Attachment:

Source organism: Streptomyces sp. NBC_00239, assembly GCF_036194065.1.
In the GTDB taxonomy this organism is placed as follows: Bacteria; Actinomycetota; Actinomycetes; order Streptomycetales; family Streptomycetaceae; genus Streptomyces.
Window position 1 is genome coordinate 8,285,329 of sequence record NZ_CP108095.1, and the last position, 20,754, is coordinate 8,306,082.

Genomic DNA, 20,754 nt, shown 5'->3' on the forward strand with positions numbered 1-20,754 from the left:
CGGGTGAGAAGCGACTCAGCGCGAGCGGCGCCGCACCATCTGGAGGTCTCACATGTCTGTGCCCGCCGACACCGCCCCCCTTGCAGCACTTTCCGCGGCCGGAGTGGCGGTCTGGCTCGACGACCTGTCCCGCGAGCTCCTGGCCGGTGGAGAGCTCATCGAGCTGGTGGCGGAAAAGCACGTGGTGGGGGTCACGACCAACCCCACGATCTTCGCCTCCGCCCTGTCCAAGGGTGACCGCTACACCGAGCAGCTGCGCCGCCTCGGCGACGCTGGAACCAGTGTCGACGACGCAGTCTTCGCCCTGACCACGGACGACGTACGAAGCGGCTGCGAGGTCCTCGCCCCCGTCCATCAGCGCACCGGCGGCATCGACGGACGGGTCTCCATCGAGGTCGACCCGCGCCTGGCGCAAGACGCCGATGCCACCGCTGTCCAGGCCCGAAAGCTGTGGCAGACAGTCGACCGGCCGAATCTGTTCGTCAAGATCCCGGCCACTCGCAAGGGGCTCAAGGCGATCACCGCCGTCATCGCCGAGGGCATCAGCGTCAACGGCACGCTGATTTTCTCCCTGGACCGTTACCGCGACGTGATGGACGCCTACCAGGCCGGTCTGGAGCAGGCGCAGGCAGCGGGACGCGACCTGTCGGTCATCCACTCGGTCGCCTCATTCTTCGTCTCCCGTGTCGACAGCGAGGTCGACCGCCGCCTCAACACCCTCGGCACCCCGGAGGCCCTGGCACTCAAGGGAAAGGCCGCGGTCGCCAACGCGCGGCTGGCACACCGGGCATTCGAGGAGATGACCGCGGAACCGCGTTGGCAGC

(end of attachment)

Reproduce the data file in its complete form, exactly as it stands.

Source organism: Streptomyces sp. NBC_00239, assembly GCF_036194065.1.
In the GTDB taxonomy this organism is placed as follows: Bacteria; Actinomycetota; Actinomycetes; order Streptomycetales; family Streptomycetaceae; genus Streptomyces.
Window position 1 is genome coordinate 8,285,329 of sequence record NZ_CP108095.1, and the last position, 20,754, is coordinate 8,306,082.

Genomic DNA, 20,754 nt, shown 5'->3' on the forward strand with positions numbered 1-20,754 from the left:
CGGGTGAGAAGCGACTCAGCGCGAGCGGCGCCGCACCATCTGGAGGTCTCACATGTCTGTGCCCGCCGACACCGCCCCCCTTGCAGCACTTTCCGCGGCCGGAGTGGCGGTCTGGCTCGACGACCTGTCCCGCGAGCTCCTGGCCGGTGGAGAGCTCATCGAGCTGGTGGCGGAAAAGCACGTGGTGGGGGTCACGACCAACCCCACGATCTTCGCCTCCGCCCTGTCCAAGGGTGACCGCTACACCGAGCAGCTGCGCCGCCTCGGCGACGCTGGAACCAGTGTCGACGACGCAGTCTTCGCCCTGACCACGGACGACGTACGAAGCGGCTGCGAGGTCCTCGCCCCCGTCCATCAGCGCACCGGCGGCATCGACGGACGGGTCTCCATCGAGGTCGACCCGCGCCTGGCGCAAGACGCCGATGCCACCGCTGTCCAGGCCCGAAAGCTGTGGCAGACAGTCGACCGGCCGAATCTGTTCGTCAAGATCCCGGCCACTCGCAAGGGGCTCAAGGCGATCACCGCCGTCATCGCCGAGGGCATCAGCGTCAACGGCACGCTGATTTTCTCCCTGGACCGTTACCGCGACGTGATGGACGCCTACCAGGCCGGTCTGGAGCAGGCGCAGGCAGCGGGACGCGACCTGTCGGTCATCCACTCGGTCGCCTCATTCTTCGTCTCCCGTGTCGACAGCGAGGTCGACCGCCGCCTCAACACCCTCGGCACCCCGGAGGCCCTGGCACTCAAGGGAAAGGCCGCGGTCGCCAACGCGCGGCTGGCACACCGGGCATTCGAGGAGATGACCGCGGAACCGCGTTGGCAGC